Ridesharing companies are getting uber-close to their Halifax debut

But approval from the province could put a snag in the process.

Ridesharing services like Uber and Lyft are one step closer to hitting the streets of Halifax now that new regulations for vehicles-for-hire have passed through regional council, but concerns about safety are still on the table.

Council passed a motion during Tuesday's meeting to allow several new changes to HRM by-laws surrounding licensing for both taxi services and transportation network companies (TNCs) like Uber

Among those changes are the introduction of a $300 licensing fee for taxi brokers (think Yellow Cab and Casino Taxi), and a multi-tiered fee for TNCs capping out at $25,000 for companies with more than 100 cars in operation. (Between $2,000 and $25,000, depending on how many cars the company has on the road.)

The by-laws would also require that both taxis and rideshare companies report back to the municipality with data on total numbers of trips, drivers and cars, as well as pick up and drop off locations and wait-times for a call to be acted on. 

The municipality will also ask the province for permission to collect a per-trip fee from rideshare companies, meant to offset administrative costs. That fee, originally set at $0.20 per ride, would include a $0.07 contribution to an accessibility fund to be used for “various accessible transportation programs,” according to the report.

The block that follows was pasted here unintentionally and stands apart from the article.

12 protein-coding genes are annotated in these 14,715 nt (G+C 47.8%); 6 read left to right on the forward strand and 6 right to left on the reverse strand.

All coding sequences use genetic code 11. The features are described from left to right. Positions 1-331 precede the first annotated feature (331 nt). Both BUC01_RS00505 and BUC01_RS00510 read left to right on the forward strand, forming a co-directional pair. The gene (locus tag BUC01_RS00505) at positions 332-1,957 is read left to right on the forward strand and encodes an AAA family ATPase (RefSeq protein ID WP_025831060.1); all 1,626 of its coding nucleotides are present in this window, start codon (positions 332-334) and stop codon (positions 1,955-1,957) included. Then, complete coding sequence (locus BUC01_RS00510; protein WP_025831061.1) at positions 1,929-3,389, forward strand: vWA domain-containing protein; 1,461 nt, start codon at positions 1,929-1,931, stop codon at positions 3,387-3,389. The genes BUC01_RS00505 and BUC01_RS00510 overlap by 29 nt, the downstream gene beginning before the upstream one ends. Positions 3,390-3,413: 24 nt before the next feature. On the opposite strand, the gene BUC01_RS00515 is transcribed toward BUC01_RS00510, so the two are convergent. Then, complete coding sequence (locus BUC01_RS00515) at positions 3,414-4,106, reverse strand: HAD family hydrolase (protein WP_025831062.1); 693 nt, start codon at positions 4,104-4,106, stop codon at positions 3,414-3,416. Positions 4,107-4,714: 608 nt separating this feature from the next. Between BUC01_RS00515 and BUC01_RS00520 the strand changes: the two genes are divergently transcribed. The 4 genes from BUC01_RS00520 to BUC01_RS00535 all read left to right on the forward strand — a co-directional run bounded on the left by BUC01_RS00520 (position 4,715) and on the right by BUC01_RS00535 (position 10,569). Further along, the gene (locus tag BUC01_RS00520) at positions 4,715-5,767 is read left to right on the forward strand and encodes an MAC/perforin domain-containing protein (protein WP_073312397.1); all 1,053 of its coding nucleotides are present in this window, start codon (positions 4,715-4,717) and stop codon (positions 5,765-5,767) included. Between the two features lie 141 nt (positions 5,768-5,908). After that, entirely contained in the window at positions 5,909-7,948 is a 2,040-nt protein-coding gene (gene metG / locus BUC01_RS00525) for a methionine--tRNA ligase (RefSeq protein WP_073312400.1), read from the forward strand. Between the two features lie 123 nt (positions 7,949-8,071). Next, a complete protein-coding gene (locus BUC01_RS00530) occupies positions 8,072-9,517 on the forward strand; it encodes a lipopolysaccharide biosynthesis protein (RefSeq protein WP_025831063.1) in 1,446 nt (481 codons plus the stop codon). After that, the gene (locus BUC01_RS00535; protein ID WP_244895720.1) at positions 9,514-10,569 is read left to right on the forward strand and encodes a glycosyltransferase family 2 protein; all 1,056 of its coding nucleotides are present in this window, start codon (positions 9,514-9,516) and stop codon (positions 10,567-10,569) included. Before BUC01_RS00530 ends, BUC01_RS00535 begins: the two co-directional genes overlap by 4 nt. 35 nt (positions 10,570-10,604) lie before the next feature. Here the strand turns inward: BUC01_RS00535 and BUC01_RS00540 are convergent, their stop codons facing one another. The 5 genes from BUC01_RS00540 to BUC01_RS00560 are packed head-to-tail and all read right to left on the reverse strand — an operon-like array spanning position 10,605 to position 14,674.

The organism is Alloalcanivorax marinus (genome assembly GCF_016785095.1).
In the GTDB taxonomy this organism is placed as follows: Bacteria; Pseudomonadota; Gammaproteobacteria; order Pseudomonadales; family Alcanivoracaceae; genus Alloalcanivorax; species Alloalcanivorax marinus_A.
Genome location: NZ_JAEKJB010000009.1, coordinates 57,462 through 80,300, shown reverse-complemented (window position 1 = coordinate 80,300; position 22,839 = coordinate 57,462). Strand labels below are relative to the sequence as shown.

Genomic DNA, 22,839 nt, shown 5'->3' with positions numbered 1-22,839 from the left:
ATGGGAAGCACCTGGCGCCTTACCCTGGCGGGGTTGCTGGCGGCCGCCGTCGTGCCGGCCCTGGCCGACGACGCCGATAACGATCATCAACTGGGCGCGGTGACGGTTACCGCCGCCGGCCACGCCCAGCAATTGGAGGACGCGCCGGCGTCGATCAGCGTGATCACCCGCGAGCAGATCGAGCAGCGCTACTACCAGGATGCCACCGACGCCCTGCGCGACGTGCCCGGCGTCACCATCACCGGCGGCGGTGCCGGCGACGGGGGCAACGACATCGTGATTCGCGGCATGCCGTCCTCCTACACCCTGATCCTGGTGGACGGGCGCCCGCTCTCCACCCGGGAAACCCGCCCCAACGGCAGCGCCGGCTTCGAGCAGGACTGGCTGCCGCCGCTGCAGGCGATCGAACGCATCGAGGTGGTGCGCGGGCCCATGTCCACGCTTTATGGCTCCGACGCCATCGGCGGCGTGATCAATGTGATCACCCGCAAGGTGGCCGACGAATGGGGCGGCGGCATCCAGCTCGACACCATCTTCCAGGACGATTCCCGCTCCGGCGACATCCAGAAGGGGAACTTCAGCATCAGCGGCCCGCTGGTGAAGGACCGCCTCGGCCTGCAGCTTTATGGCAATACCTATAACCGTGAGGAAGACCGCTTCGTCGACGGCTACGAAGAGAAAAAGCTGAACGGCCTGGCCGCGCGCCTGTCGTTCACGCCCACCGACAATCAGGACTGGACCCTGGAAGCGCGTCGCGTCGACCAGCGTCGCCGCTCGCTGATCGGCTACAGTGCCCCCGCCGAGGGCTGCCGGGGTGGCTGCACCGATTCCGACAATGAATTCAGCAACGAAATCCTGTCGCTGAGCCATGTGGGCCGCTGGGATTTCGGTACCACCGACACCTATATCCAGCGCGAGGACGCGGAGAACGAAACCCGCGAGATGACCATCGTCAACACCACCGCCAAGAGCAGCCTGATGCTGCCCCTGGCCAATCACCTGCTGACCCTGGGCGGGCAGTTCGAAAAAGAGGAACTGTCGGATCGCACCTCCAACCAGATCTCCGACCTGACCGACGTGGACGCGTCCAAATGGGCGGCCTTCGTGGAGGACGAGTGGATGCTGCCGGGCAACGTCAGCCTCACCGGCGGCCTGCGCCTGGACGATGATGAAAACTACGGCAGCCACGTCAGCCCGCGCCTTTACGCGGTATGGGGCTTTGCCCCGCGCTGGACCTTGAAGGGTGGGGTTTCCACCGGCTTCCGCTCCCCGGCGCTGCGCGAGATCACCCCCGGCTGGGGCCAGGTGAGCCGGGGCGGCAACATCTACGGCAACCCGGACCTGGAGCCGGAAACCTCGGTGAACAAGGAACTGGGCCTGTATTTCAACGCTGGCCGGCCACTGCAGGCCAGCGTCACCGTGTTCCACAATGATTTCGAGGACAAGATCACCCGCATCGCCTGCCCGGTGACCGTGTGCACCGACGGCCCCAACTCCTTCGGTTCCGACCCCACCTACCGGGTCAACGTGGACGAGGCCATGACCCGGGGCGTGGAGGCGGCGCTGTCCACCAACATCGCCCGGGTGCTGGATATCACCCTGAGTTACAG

This $0.20 fee could still change though, as Councillor Shawn Cleary asked staff to look into the possibility of an additional fee to be spent on transit and active transportation in an effort to offset the effect of having more cars on the road.

Cleary noted that the municipality's Integrated Mobility Plan aims to decrease the percentage of in-car commuters from 77 per cent to 70 per cent by 2031, and cited research from the University of Colorado that showed an 83.5 per cent increase in vehicle miles travelled when rideshares come to town.

“It cannibalizes transit and active transportation,” Cleary said Tuesday, noting also that this discussion came hot on the heels of an update to Halifax’s climate emergency plan.

Along the same vein, Councillor Richard Zurawski requested council look into the possibility of mandating electric and hybrid fleets for both taxis and rideshares.

While these changes mark the latest step towards getting Uber and Lyft rolling in HRM, councillors anticipate some obstacles may still be to come.

Council was slated to ask the province to allow TNCs to employ drivers with Class 5 licenses instead of the provincially mandated, and more strict, Class 4 for taxi drivers, but that request was nixed by a narrow vote during Tuesday's debate.

The difference between a Class 4 and Class 5 license comes down to safety—drivers with a Class 4 must be at least 18 years old, have had their Class 5 for at least a year, pass medical tests and take an additional written and driving exam. 

"Anyone driving a truck delivering bread and butter and groceries has to have one," said Councillor Steve Streatch. "This is all about an added level of safety."

Councillor Matt Whitman told council that Uber and Lyft have been "crystal clear" they won't come to Halifax if the Class 4 requirement stands. Uber already operates in some areas with Class 4 rules in place but there's no guarantee it'll operate in Halifax without the change. 

Staff noted that a citizen survey with 13,400 participants, saw 88 percent of respondents say they wanted to see Uber in Halifax, and a majority of respondents said Uber or Lyft would make them feel safer.

With this week's approval and amendments, HRM staff will write the new by-laws, which will return to council once more. But ultimately, the decision about mandatory licenses for taxi drivers and rideshare drivers isn’t under council’s control, and will fall on the province to decide.

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